His living arrangement here is more like a dark hideaway than an apartment, but it’s one that accommodates his unconventional lifestyle. For someone as accustomed to the limelight as he is, it’s a quiet refuge after a day’s work, mere steps away from the throngs of market visitors. For Carl, it’s home.
“Home is where the heart is,” he says with a laugh, “and I’ve got a big one.”
‘I’m going to have to be dead for them to get me out’
Beth Wasserman loves the market, she says, because it’s like her family: big, happy and dysfunctional. For about a year and a half, she has lived in the Stewart House and sold jewelry on Craft Row at the north end of Pike Place.
For Wasserman, there is no turning back from this lifestyle.
“I’m going to have to be dead for them to get me out of the market,” she says with a straight face.
But why? What is it about life and work here that is so appealing?
The answer is part financial and part philosophical, says Wasserman. The Stewart House remains one of the most inexpensive places to live in downtown Seattle. More importantly, the market is where she feels inspired, and where she says she has found a community of like-minded artists.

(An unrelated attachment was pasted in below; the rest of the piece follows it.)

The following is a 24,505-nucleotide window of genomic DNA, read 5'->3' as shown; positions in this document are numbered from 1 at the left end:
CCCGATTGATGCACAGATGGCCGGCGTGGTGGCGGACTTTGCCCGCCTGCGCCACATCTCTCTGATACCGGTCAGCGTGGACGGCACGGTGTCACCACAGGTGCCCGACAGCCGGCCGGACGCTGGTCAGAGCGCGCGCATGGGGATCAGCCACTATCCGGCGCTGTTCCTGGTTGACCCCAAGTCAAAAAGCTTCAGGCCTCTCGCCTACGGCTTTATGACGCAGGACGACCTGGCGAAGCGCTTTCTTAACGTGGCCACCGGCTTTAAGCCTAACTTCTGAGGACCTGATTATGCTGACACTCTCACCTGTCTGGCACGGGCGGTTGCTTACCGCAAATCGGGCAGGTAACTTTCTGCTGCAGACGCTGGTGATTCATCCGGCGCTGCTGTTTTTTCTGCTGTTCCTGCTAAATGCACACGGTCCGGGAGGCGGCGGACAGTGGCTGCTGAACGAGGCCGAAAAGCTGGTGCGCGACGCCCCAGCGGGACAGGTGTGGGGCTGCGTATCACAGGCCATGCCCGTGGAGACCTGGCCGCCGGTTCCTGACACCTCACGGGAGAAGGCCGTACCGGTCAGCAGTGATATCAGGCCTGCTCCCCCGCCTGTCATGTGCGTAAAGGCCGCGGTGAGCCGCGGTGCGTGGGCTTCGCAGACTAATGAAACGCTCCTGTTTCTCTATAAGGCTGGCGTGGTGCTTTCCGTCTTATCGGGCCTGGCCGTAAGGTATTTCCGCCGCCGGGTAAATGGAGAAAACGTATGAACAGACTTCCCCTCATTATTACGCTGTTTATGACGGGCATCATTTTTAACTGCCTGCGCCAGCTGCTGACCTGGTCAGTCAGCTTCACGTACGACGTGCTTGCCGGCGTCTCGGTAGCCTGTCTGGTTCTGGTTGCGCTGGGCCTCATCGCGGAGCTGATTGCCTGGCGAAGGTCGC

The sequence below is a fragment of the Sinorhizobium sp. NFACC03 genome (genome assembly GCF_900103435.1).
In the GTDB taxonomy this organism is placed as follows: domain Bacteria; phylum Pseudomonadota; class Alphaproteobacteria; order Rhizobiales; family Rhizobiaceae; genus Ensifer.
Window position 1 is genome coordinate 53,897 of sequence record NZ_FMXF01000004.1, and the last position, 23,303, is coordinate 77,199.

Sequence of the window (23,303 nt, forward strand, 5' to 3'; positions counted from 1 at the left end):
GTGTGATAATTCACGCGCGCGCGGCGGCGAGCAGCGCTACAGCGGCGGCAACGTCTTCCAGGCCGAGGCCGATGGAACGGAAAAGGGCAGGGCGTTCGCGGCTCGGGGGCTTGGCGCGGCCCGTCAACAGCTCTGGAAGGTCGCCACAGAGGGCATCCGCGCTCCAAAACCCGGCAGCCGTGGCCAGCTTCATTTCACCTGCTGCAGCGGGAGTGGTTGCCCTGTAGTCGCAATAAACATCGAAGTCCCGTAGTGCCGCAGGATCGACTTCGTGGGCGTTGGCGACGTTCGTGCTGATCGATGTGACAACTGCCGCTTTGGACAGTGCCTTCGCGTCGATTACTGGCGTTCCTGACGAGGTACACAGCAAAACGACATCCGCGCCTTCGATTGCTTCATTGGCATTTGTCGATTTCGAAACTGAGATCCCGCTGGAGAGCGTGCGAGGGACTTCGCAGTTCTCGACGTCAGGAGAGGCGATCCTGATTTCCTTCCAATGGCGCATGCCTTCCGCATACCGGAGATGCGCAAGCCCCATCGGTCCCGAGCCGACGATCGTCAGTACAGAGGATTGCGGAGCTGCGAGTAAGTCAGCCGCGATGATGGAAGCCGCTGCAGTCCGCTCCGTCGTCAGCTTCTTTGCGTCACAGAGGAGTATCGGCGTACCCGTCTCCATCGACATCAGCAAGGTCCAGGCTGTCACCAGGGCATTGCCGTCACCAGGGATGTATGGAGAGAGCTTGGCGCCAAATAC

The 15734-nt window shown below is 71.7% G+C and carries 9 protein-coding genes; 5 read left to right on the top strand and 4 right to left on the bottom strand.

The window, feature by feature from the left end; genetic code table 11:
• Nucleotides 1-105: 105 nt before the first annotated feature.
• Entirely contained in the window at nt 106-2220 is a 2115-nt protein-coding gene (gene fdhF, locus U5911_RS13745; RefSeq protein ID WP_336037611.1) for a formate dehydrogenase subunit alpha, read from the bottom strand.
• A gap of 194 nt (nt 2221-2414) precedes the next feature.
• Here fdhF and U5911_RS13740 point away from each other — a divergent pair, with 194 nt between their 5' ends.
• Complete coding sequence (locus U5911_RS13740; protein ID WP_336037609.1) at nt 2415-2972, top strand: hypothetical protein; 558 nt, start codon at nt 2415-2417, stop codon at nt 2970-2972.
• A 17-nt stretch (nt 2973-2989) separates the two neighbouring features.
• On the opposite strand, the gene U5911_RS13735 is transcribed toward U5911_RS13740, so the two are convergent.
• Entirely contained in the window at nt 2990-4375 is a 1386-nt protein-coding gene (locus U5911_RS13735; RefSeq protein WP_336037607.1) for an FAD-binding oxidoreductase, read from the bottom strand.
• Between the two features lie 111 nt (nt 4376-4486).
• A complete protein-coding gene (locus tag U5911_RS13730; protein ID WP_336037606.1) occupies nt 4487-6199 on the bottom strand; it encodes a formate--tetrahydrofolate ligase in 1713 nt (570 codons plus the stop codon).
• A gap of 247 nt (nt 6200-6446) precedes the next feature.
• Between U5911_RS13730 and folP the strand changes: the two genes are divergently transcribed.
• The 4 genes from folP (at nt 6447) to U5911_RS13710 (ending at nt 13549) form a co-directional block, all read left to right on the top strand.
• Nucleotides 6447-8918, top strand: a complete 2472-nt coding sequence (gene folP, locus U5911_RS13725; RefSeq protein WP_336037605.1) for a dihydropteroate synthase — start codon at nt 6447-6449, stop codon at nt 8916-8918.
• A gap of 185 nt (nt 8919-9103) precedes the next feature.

“Maybe we have gypsy blood. Maybe we like wandering. Maybe we don’t want to stay in one place or we’ve had a house for 30 years and decided ‘I don’t want this anymore; I want a freer lifestyle,’” she says.
For a ghost tour guide, a life among spirits
Like Thomas and Wasserman, James Pallata lives in the Stewart House, in an haunted apartment. It’s only fitting for Pallata, the lead tour guide of Market Ghost Tours.
“Things will just randomly shift at night. I’ve heard grunting. I’ve heard groaning. I’m the only one there, and it’s not me,” says Pallata.
It’s said that pleasure in the job puts perfection in the work, and for Pallata, a longtime horror fan, being paid to share some of the hair-raising accounts of this historic market is a dream job.
“I get to tell people about ghostly and sometimes horrific things. What more could I ask for?” he says.
‘It’s close to utopia’
Like any tour guide, Pallata is a good talker. When he’s not elaborating on the market’s paranormal underbelly, he speaks of Pike Place and his life here with endearment. For him, being a small part of the market’s 107-year history is an honor. He loves what he does, which brings him joy.
“As a representative of the market and as a tour guide, I like to share that joy,” he says.
Pallata is a self-described Army brat who has bounced around the world. At long last, it seems, he’s found a home, even if it is one he shares with spirits. For Pallata, that’s perhaps just part of its charm.
“Every morning I wake up and realize that I’m in Seattle, I’m doing backflips. It’s close to utopia,” he says. “Living in the market is just icing on the cake.”